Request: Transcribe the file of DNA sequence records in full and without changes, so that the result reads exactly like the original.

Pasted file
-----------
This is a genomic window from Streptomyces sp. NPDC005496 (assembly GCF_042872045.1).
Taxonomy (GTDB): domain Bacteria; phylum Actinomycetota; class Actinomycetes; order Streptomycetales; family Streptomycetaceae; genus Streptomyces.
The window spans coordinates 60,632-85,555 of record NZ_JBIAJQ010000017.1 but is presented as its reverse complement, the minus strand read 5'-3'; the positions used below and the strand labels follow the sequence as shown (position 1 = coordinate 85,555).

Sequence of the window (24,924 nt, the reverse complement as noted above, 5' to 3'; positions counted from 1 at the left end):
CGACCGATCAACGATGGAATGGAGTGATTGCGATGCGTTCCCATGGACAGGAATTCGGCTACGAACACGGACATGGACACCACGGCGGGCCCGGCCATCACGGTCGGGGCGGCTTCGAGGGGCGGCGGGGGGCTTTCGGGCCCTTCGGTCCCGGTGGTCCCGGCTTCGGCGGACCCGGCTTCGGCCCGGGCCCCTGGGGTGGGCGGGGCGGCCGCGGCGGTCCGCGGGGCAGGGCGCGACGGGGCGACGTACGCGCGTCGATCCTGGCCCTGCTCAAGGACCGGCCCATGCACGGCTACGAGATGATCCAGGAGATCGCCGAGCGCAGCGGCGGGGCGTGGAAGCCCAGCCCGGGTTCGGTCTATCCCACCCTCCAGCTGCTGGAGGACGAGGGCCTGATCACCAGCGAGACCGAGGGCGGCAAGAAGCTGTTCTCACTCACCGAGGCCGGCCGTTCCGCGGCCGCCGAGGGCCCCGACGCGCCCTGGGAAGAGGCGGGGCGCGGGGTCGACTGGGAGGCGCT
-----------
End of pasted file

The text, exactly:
This is a genomic window from Streptomyces sp. NPDC005496 (assembly GCF_042872045.1).
Taxonomy (GTDB): domain Bacteria; phylum Actinomycetota; class Actinomycetes; order Streptomycetales; family Streptomycetaceae; genus Streptomyces.
The window spans coordinates 60,632-85,555 of record NZ_JBIAJQ010000017.1 but is presented as its reverse complement, the minus strand read 5'-3'; the positions used below and the strand labels follow the sequence as shown (position 1 = coordinate 85,555).

Sequence of the window (24,924 nt, the reverse complement as noted above, 5' to 3'; positions counted from 1 at the left end):
CGACCGATCAACGATGGAATGGAGTGATTGCGATGCGTTCCCATGGACAGGAATTCGGCTACGAACACGGACATGGACACCACGGCGGGCCCGGCCATCACGGTCGGGGCGGCTTCGAGGGGCGGCGGGGGGCTTTCGGGCCCTTCGGTCCCGGTGGTCCCGGCTTCGGCGGACCCGGCTTCGGCCCGGGCCCCTGGGGTGGGCGGGGCGGCCGCGGCGGTCCGCGGGGCAGGGCGCGACGGGGCGACGTACGCGCGTCGATCCTGGCCCTGCTCAAGGACCGGCCCATGCACGGCTACGAGATGATCCAGGAGATCGCCGAGCGCAGCGGCGGGGCGTGGAAGCCCAGCCCGGGTTCGGTCTATCCCACCCTCCAGCTGCTGGAGGACGAGGGCCTGATCACCAGCGAGACCGAGGGCGGCAAGAAGCTGTTCTCACTCACCGAGGCCGGCCGTTCCGCGGCCGCCGAGGGCCCCGACGCGCCCTGGGAAGAGGCGGGGCGCGGGGTCGACTGGGAGGCGCT